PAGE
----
It's fun to think about reverse word pairs. For example, STRESSED spelled backward yields DESSERTS. Or, my personal favorite: EVIAN spelled backward is NAIVE!
Reverse pairs have a long history and are well documented. Let's explore a more sophisticated reversal mechanism.
We are going to reverse words in sections:
1. Take a word 2. Break the word into sections 3. Reverse each section 4. Recombine the sections to form a new word
For example, PARROT can become RAPTOR:
1. PARROT 2. PAR ROT 3. RAP TOR 4. RAPTOR
I'm calling these "Venetian blinds" word pairs because all the sections flipping over simultaneously reminds me of Venetian blinds being turned. Or perhaps a Jacob's ladder toy. Maybe you can come up with a better analogy.
There's no reason to restrict the sections to having the same number of letters. Allowing for sections of different sizes gives us new possibilities. For example, OCELOTS can become COOLEST:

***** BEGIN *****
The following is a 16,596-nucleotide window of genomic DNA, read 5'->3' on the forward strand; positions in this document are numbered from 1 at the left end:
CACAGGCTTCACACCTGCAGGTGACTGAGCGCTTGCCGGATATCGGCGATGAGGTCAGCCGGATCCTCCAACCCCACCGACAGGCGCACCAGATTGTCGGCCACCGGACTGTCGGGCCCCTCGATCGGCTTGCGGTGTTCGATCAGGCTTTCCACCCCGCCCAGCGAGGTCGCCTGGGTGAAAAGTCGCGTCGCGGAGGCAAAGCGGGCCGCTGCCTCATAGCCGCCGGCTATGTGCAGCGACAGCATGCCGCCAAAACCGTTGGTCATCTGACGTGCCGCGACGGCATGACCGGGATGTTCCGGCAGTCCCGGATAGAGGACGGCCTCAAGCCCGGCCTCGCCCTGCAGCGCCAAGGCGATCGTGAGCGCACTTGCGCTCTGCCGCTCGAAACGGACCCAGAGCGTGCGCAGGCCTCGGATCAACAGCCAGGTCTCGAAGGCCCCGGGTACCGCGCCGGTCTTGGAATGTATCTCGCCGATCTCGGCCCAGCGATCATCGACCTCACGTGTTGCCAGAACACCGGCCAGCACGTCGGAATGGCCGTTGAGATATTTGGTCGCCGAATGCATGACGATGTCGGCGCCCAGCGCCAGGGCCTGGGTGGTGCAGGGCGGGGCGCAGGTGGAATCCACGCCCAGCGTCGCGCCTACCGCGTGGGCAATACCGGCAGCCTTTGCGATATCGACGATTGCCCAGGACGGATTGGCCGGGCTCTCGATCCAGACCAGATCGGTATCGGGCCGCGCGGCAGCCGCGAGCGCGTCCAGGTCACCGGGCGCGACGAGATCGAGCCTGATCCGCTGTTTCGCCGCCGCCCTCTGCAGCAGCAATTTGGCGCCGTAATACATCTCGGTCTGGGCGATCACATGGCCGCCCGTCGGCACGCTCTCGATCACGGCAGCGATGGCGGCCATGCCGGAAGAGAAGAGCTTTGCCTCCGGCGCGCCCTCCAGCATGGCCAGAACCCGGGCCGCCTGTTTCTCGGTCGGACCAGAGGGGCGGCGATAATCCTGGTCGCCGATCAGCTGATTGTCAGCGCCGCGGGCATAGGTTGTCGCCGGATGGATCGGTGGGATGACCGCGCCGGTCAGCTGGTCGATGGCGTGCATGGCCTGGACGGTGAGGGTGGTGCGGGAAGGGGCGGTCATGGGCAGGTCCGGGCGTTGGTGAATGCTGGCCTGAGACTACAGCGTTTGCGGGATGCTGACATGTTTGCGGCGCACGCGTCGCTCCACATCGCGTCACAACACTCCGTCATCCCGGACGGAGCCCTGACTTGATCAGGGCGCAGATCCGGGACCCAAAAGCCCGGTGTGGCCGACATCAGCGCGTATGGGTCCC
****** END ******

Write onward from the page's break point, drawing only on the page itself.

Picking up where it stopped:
1. OCELOTS 2. OC ELO TS 3. CO OLE ST 4. COOLEST
Some word pairs behave in surprising ways. For example, NAMELESS can become MANELESS:
1. NAMELESS 2. NAM ELE SS 3. MAN ELE SS 4. MANELESS
Other words contain enough internal palindromes to yield themselves again, given the appropriate sectioning. For example, DIFFIDENTNESS:
1. DIFFIDENTNESS 2. DIFFID ENTNE SS 3. DIFFID ENTNE SS 4. DIFFIDENTNESS
In order to keep it fun, here are the rules:
- There must be more than one section
- Each section must have more than one letter
- Each section must participate in the reversal
Word pairs involving long and common words are preferred over word pairs involving short or obscure words.
There are many such "Venetian blinds" word pairs. Below are some whimsical hints pointing you to one or both words in a pair.
Your _____ in judgment was bad, but _____ in comparison to his!
These little flies are giving me anxiety!
Who has ____ to wait in the checkout line when you only have one ____?
Topmost space in a house
Name of one of your fingers
What does an active volcano do?
The elements of music
What does Archie Bunker shout at Edith?
The driveway was paved a while ago, but it needed it again
It's unlikely that anyone feels this strongly about their supervisors!
See more exploration of Venetian word pairs in part 2.